Ford CEO Jim Farley warned last week of “storm clouds” for auto workers as the eventual transition to electric vehicles will require fewer workers — 40 percent fewer, according to Farley.
Farley also said Ford needs to make more parts in-house, presumably to help reduce job losses.
From the Financial Times (sub required): “It takes 40 per cent less labour to make an electric car, so . . . we have to insource, so that everyone has a role in this growth,” Farley said at a conference in Detroit focused on improving racial diversity in the auto industry. “We have a whole new supply chain to roll out, in batteries and motors and electronics, and diversity has to play an even greater role in that,” Farley told civil rights activist Jesse Jackson, whose Rainbow Push Coalition sponsored the conference.
Ford is aiming to have 50 percent of its global sales be EVs by 2030.
It’s widely expected that the production of EVs will require fewer workers because EVs require fewer parts. In 2018, the United Auto Workers union estimated that it will lose 35,000 jobs — the union represents about 400,000 workers.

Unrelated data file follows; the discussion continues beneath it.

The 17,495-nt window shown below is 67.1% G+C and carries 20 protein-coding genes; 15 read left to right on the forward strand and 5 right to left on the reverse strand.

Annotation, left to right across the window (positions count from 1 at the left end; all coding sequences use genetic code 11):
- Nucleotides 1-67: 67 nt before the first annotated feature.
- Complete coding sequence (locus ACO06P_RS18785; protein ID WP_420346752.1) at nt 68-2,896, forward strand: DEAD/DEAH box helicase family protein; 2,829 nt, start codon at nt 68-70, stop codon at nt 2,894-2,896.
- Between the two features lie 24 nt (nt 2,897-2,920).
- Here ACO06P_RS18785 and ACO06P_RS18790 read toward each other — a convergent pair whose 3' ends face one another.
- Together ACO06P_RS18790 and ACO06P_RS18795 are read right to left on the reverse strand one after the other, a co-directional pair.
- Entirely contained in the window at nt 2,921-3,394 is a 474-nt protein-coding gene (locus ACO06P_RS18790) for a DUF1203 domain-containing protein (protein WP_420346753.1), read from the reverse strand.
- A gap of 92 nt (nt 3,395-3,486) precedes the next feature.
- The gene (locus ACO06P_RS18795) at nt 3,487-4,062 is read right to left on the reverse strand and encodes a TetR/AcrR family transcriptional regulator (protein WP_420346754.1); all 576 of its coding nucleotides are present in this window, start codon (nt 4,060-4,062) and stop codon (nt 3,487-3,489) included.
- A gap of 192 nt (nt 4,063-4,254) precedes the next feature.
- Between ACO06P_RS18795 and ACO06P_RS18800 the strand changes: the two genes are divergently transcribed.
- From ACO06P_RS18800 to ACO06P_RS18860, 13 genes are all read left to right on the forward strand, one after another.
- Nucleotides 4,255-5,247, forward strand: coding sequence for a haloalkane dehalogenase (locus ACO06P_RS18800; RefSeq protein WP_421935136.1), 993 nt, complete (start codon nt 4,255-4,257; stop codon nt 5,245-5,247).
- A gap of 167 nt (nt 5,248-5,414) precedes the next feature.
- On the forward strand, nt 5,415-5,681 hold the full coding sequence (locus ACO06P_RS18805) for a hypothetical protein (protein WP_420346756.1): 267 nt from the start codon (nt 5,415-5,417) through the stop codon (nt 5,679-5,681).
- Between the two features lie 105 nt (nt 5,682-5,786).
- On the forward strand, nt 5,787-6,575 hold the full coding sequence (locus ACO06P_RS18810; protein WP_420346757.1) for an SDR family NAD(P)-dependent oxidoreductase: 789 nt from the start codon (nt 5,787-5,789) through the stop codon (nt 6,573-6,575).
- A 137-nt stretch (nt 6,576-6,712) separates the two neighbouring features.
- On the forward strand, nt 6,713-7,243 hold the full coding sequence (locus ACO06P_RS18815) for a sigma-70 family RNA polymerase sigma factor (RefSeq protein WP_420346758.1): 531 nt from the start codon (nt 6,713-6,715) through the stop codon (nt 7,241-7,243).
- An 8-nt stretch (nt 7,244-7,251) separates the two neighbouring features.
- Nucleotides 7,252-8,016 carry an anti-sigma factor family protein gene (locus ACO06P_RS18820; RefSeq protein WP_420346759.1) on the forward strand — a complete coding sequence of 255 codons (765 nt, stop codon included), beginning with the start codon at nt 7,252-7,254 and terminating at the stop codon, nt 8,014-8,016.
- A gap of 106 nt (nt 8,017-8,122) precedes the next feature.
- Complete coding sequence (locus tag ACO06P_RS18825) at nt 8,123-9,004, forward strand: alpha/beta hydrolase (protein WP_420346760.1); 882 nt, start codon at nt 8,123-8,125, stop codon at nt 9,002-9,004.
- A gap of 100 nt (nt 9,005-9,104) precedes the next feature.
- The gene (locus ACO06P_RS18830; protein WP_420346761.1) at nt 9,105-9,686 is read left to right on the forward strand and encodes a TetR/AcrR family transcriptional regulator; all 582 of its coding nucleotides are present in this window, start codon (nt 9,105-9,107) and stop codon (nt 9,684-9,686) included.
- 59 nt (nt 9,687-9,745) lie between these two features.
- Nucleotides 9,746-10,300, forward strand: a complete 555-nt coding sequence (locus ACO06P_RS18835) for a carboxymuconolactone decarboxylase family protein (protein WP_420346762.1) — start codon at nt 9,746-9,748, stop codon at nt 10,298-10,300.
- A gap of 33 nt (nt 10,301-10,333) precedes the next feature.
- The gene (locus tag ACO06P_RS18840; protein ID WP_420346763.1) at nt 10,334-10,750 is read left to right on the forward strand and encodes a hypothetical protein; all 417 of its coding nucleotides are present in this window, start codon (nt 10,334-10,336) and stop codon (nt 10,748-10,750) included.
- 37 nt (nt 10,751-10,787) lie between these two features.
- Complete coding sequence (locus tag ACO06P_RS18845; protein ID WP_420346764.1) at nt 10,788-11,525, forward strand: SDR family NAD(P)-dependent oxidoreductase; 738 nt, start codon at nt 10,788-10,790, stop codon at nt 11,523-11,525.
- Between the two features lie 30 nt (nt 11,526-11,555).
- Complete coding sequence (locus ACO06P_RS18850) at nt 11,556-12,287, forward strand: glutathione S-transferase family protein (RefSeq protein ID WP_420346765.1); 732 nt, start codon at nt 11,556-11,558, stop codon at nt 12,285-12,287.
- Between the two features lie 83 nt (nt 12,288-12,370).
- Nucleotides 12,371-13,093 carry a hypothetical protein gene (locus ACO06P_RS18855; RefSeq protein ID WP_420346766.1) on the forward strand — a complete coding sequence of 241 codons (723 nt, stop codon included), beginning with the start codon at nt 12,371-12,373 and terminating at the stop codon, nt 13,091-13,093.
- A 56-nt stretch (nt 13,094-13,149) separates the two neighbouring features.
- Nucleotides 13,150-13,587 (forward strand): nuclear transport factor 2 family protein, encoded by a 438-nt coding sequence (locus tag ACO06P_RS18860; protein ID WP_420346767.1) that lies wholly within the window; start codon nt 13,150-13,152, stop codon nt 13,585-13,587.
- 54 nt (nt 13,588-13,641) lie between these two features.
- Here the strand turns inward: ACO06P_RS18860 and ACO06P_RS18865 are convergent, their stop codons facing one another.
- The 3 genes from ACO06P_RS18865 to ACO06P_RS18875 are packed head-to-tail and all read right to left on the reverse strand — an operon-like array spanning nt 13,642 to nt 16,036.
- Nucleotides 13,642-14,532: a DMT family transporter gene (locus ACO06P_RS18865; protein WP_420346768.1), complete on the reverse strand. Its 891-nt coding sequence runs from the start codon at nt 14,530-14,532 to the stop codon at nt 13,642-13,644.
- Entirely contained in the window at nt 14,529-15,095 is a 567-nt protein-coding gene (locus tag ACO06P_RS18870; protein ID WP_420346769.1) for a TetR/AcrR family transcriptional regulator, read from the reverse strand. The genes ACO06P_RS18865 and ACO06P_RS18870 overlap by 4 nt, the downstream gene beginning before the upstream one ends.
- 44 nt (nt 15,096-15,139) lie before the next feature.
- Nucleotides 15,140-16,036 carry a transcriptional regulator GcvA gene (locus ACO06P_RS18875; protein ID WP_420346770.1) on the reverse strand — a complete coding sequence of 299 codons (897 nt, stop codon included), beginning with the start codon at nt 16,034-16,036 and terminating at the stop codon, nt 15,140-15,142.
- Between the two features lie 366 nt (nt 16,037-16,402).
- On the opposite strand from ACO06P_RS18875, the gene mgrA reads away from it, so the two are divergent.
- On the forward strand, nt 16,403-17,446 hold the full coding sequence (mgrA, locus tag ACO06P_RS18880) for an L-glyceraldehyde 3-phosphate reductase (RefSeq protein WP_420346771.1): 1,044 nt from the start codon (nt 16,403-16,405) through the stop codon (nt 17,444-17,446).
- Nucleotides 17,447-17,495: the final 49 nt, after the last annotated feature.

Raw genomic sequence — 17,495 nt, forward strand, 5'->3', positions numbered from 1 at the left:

A report out of Germany suggests that the country could lose 400,000 jobs over the next decade during a shift to EV production.
Farley also said earlier this year that the company’s workforce is a bit too bloated. Three thousand full-time and contract employees were cut in August. Ford employed 183,000 people at the end of 2021.
Ford, like other OEMs, is partnering with suppliers for battery production. Farley pointed out that the company is undergoing a shift it hasn’t seen in six decades.
“If Henry Ford came back to life he would have thought the last 60 years weren’t that exciting, but he would love it right now because we’re totally reinventing the company,” Farley said, according to the Financial Times.
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